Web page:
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📓 The Identity Model

We've just updated our To Do List database to store Identity data. Let's pause for a second to check out the changes in MySQL Workbench. Or, check out the contents of the most recent migration file, which should be called something similar to 20230102230735_AddIdentity.cs and be located in the ToDoList/Migrations/ directory. We'll see many new tables created for Identity-related data! What we're seeing here is Identity's model.

To Do List database schema with new Identity entities.

The Identity Model

Each table focuses on different data that Identity uses to track its users, roles, claims, logins, and tokens:

We only have an ApplicationUser : IdentityUser model explicitly in our To Do List app. We also haven't updated our ToDoListContext with the above entities either! So how do these entities get added to our database? It happens implicitly so long as we've configured Identity to work with EF Core and our To Do List database context! (Of course, we still need to create a migration and update the database.)

In fact, we only created the ApplicationUser model in our application so that we have the option to customize it with custom user data.

Because all of the Identity entities are added to our database implicitly, the docs make sure to clearly explain the Identity model and the purpose of each. First, check out the following table from the MS docs that explains each entity type:

Table listing the Identity model and entities.

While the table does a good job listing what each entity represents, some of these could use more explanation.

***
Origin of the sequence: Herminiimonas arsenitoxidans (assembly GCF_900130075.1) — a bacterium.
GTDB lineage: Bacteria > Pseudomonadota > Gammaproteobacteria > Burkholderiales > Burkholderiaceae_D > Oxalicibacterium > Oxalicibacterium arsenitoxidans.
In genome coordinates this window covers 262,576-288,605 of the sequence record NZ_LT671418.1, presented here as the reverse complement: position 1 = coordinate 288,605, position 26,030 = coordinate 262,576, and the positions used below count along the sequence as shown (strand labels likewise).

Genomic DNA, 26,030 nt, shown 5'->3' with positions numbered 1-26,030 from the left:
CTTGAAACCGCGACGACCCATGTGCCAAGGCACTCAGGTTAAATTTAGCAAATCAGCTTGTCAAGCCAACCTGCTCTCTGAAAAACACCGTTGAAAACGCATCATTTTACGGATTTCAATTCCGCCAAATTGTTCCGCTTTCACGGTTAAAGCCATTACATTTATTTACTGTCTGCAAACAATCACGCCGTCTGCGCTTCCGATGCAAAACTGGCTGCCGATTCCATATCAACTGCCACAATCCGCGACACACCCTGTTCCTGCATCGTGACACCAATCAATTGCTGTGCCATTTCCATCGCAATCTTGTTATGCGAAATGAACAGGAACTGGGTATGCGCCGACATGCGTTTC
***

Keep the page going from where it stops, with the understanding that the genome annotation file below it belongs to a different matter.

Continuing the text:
Let's start with user. A user is someone who uses our website. They've created an account and their user information is saved and managed with Identity. We'll ask our users to provide their email and password to create a unique user account. Then when users log in, they will provide their email and password, and Identity will use that information in order to verify the user's identity.

A role is a category, like "manager" or "admin", that we can give to certain users. We can then set up different permissions (using authorization) for each role, which will determine what that role can do in our website. The user role model is meant to associate users with roles.

A claim is a name-value pair that represents who a user is. Claims can be created from any user or identity data, and this data can be issued from ASP.NET Core identity or another trusted identity provider. There's a model for both user claim and role claim, which means we can create claims based on user data or role data. We won't be creating claims, but letting Identity generate claims instead.

A user login is the model that tracks users with logins using third-party providers, like Google or Facebook.

A user token is the model that associates a token with a user for token-based authentication.

We won't be creating or managing roles, claims, logins, or tokens in the simple implementation of authentication that we'll add to our To Do List app. We'll stick to creating users, and using email and password credentials to authenticate. This means that we'll only end up using the aspnetusers table in our database, which corresponds to the ApplicationUser class in our To Do List models.